But the international community would have found it intolerable, especially with a cease-fire requested by Hamas. And popular or not, Israel must take account of the views of the world in which it has to live and upon which it depends for so much.
Western armies have inflicted permanent military defeat on terrorists before. In the 1950s Britain defeated the Kenyan Mau Mau uprising and France defeated the Algerian independence movements. Both countries fought vicious, unrestrained and brutal terrorist organizations with terror of their own – widespread torture, summary executions, disappearances, collective punishment, reprisals.
Many of their actions were illegal under international law as well as British and French domestic codes.
Today’s jihadis, including Hamas and Islamic State, are at least as barbaric and dangerous as 1950s terrorists in Kenya and Algeria. But under the 24/7 global media spotlight, could any Western government conduct such actions today – even if they wanted to do so? And without measures that match their own brutality, can these terrorist groups actually be finished off? The same does not always apply outside Western democracies. The Sri Lankan government finally put an end to the Tamil Tigers’ uprising as recently as 2009, with the US State Department estimating civilian casualties as high as 40,000 in the last four months of the war alone.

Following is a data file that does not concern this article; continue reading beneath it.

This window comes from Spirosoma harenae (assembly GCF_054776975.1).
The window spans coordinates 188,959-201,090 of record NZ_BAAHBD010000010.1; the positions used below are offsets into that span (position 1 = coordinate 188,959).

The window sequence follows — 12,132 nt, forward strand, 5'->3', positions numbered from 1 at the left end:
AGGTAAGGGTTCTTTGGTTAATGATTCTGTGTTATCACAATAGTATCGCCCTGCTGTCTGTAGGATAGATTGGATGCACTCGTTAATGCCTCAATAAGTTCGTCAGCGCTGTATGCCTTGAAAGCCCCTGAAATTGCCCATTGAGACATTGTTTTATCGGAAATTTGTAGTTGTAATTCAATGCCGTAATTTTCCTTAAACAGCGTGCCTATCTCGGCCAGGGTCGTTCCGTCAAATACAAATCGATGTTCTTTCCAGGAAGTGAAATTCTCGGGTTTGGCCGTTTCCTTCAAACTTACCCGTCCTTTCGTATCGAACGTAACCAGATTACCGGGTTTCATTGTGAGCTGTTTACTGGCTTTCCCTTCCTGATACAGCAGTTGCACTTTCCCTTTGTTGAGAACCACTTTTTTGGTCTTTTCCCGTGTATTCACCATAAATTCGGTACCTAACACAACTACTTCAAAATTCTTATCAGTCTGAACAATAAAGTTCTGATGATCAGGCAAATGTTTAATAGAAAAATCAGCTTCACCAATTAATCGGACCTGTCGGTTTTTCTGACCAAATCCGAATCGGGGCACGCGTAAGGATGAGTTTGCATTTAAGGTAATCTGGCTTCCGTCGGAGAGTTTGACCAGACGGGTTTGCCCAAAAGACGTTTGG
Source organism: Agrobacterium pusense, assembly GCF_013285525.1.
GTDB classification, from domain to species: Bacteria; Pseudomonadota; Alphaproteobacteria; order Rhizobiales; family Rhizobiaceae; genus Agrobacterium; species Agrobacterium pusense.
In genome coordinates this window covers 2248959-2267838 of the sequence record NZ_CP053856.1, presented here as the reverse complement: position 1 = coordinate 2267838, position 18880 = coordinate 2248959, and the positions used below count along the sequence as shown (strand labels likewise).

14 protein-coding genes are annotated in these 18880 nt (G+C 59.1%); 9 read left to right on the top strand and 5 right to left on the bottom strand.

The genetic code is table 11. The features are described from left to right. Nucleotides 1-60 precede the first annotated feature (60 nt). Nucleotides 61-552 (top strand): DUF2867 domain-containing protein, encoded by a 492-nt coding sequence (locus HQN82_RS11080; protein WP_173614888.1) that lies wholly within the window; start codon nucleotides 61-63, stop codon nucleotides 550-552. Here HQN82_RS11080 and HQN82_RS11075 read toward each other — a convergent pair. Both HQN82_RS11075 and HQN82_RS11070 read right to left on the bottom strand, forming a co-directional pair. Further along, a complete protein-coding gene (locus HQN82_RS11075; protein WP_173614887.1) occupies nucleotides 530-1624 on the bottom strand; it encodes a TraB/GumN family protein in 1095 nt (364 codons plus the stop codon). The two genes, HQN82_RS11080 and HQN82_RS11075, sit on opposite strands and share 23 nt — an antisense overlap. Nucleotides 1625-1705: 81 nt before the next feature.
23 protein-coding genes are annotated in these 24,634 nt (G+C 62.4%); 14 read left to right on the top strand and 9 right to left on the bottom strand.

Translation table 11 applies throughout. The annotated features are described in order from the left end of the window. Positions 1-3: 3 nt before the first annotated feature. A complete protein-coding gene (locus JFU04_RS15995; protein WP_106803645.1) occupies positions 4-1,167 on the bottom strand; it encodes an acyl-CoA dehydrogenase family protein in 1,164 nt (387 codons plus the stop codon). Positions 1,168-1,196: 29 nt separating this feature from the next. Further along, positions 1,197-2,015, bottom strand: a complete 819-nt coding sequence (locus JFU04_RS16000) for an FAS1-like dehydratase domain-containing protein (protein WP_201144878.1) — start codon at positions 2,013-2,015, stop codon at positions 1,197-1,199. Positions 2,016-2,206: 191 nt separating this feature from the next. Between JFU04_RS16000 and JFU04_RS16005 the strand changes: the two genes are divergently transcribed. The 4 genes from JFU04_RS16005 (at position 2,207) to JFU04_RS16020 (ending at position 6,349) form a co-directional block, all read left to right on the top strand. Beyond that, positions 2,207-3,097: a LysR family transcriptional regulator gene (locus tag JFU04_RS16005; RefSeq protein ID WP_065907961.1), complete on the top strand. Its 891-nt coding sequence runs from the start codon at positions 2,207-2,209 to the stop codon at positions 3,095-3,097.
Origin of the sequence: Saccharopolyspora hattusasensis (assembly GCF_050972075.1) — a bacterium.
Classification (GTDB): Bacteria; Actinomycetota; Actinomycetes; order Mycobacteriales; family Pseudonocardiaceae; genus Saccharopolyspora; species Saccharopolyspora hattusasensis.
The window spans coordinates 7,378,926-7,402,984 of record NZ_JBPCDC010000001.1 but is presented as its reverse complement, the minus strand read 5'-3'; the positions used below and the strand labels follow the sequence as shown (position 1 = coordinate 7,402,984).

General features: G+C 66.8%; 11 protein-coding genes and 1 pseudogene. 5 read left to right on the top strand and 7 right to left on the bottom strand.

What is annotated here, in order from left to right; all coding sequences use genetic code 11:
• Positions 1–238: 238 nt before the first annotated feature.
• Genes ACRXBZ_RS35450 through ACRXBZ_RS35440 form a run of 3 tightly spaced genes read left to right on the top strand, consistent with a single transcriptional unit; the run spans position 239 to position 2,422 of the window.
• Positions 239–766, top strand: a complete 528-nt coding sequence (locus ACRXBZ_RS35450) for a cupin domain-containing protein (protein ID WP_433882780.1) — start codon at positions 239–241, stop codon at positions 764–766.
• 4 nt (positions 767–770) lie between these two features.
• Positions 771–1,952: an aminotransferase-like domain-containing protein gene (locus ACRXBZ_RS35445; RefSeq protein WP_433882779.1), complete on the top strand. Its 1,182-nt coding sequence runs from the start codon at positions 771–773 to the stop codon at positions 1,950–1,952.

Facing constraints similar to those faced by Israel, the US has not defeated al-Qaida and NATO has not defeated the Taliban. Britain neutralized the Provisional IRA in Northern Ireland, though principally through intelligence penetration developed over a costly 30-year campaign. And even then, splinter groups emerged that to this day plan and conduct terrorist attacks, subversion and intimidation in Ulster.
In a reversal of Clausewitz’s dictum “war is a continuation of politics by other means,” it is now time to continue the war against Hamas by political means.
It is not in the interests of the Palestinian people, Israel or the international community to continue with a version of Islamic State in Gaza.
The international community share with Hamas culpability for civilian deaths during the 50-day conflict in Gaza. As I wrote in a paper published in April by former Spanish Prime Minister Jose Maria Aznar’s Friends of Israel Initiative, the failure over several years of the international community to take any action over Hamas rocket fire amounted to tacit encouragement.
By condemning Israel for defending itself against previous rocket barrages in 2008-09 and 2012, the international community validated Hamas’s human shield strategy.